Accept the Smartphone Reality in Development. Everyone Else Has

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Recently, Elvis Mushi of Twaweza, shared with me interesting mobile phone survey results from his Sauti za Wananchi program. I find them remarkable in two ways. First, he found that 80% of Tanzanian households own at least 1 mobile phone. Then he found that mobile phone coverage reached 88% of the population.

One of the largest and poorest populations now has near-ubiquitous mobile phone access.

On the other side of the content, Ghana now joins Zimbabwe in having more mobile phone subscriber lines than people. Other African countries will soon follow. Even grand Nigeria, which has 80% mobile phone usage now, has 15 million smartphones.

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But Those Aren’t Smartphones!

I know, I heard you mutter that already. And you are wrong. Each feature phone is already a smartphone, thanks to biNU. They can run “smart” applications, from Facebook to WhatsApp to YouTube, just like any “smartphone.” In fact, biNU found a majority of its users think their phone is a smartphone, when in actuality it is a feature phone.

Even better, small, nimble development actors already know this. Check out WorldReader Mobile, where thousands of Africans are reading full-length books on their mobile phones – African content, written by Africans, for Africans.

But What About the Poor?

Yes, the poor have less mobile phone access. They have less of everything, so why would mobiles be any different? At the same time, be careful how large you make your “poor” group. Twaweza found that even the poorest quintile of households had over 50% mobile phone ownership.

In addition, do you really work with that quintile? As development actors, we may talk about them often, and use them in our propaganda marketing, but we usually work with poor to middle level households or with organizations that serve the very poor vs. the poor themselves.

At the organizational level, everyone has a phone, and therefore a smartphone.

Yeah, But.. the Data Costs!

In a recent Technology Salon, someone bemoaned the uptake of mobile devices by the poor, saying they were wasting too much of their limited income on voice and data fees. Beside the blatant paternalism of the comment, it showed a lack of understanding of mobile phone success.

People have their own agency, and are (usually) rational consumers. If they find value in something, they will pay for it, and shift family resources to do so. The same goes for mobile services. If we design services where our constituents find value, they will happily pay for them.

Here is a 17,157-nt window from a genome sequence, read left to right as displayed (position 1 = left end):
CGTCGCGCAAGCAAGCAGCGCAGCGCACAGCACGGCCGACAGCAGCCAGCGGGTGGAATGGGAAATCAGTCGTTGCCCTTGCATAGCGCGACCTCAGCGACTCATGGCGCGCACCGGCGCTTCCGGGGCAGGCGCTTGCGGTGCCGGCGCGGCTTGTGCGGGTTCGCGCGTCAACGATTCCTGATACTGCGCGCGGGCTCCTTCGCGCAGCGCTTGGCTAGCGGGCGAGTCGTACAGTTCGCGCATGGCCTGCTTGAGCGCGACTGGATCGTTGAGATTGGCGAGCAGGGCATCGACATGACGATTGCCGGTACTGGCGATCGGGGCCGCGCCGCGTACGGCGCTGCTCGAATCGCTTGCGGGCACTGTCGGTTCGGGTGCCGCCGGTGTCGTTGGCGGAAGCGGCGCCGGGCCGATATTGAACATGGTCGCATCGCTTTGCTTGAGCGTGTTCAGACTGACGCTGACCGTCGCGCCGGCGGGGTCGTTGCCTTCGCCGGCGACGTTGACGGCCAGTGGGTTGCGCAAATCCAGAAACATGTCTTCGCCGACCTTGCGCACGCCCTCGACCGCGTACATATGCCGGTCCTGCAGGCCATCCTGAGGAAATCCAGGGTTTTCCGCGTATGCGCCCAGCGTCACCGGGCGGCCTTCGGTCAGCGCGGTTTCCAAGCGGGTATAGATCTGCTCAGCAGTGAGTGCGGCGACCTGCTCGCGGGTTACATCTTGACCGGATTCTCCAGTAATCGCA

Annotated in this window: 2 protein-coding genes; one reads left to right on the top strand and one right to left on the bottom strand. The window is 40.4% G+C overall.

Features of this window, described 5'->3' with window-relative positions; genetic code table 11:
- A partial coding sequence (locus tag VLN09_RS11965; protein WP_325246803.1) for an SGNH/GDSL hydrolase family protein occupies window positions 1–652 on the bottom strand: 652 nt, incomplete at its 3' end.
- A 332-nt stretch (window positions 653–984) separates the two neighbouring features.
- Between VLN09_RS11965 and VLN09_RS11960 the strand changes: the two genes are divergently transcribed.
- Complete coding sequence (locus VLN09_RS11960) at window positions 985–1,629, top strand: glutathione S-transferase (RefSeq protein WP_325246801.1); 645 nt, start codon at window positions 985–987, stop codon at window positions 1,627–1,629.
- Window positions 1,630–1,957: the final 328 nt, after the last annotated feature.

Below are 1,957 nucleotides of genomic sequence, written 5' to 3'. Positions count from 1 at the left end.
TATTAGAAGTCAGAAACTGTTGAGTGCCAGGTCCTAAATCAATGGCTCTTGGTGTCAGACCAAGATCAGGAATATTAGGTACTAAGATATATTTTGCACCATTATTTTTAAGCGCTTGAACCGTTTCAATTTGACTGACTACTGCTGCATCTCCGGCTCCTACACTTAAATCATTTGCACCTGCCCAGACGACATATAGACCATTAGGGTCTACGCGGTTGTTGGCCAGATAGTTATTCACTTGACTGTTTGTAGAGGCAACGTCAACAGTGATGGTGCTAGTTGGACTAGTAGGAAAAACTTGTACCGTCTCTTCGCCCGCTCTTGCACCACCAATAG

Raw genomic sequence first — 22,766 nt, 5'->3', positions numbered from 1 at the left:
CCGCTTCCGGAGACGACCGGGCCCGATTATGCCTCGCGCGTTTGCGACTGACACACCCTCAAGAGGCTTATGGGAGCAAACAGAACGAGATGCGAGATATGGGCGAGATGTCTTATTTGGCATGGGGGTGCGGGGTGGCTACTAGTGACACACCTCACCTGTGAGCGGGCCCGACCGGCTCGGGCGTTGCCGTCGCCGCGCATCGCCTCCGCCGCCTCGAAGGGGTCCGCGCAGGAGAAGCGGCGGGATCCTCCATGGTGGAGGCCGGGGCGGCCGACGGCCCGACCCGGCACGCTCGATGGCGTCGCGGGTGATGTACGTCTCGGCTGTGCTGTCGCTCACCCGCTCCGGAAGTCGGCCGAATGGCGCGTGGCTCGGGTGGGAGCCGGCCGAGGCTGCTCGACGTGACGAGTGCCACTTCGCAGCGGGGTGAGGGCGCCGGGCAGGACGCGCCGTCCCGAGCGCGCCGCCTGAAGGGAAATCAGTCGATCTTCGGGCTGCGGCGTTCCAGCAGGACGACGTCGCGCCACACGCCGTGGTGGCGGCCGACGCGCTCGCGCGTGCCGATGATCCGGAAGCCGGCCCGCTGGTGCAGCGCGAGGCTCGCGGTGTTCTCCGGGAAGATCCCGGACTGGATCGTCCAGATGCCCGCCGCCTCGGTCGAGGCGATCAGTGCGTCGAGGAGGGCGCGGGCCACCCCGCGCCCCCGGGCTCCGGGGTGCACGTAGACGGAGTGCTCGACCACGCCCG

The success of Safaricom, AirTel, MTN and the like shows Africans love their phones enough to pay dearly for them. Let us be challenged to develop content they want to see on their phones.


Go to Source. Reprinted from ICTWorks

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Is Facebook Zero the Future of Public Internet Access?

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Access to information is both empowerment and development. When two thirds of the world’s poor still lack access to the Internet, but three fourths have a mobile phone, it makes sense to try to capitalize on mobile technology in order to increase access and connectivity.

Enter Facebook Zero

The advantage of Facebook Zero is in the name; by waiving regular data charges, Facebook Zero is “zero rate” access to the world’s most popular social media site, which has great benefits for everyone. Facebook cleverly tapped into a new clientele: the billions of poor people in the developing world who already own mobile phones but cannot fork out large sums for internet services.

According to Facebook, the launch of the modified site was an effort to “make the world more open and connected” – precisely the same goal of those concerned with pubic access options in development. On the Asian continent, for example, roughly 6% of the continental population is on Facebook, a figure that is attributable to the cost barriers associated with Facebook’s data charges, as well as general costs to internet subscriptions.

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Does Facebook Zero Increase Internet Access?

Full Facebook usage (vs. Facebook Zero) on the African continent doubled every seven months when it first appeared, with the largest number of Facebook users in Egypt, South Africa and Nigeria, respectively. Some of the highest Facebook growth rates were seen in the Central African Republic and Somalia, countries that are often “off the grid” and should be on it, precisely because we want them to be aware of their serious governance and development challenges.

But can we really credit Facebook Zero for an increase in Internet access amongst the poor? While we do not have usage rates for Facebook Zero, there is no denying that Facebook is empowerment.

For many of the poor, Facebook is the face of the Internet, and a source for gathering information and news. Facebook is also a vehicle for voicing concerns and finding like-minded individuals (case in point: the Arab Spring). Interestingly enough, in Ghana, the Electoral Commission posted election results to Facebook, rather than to their own webpage, because they acknowledged that Ghanians go to Facebook to obtain their information.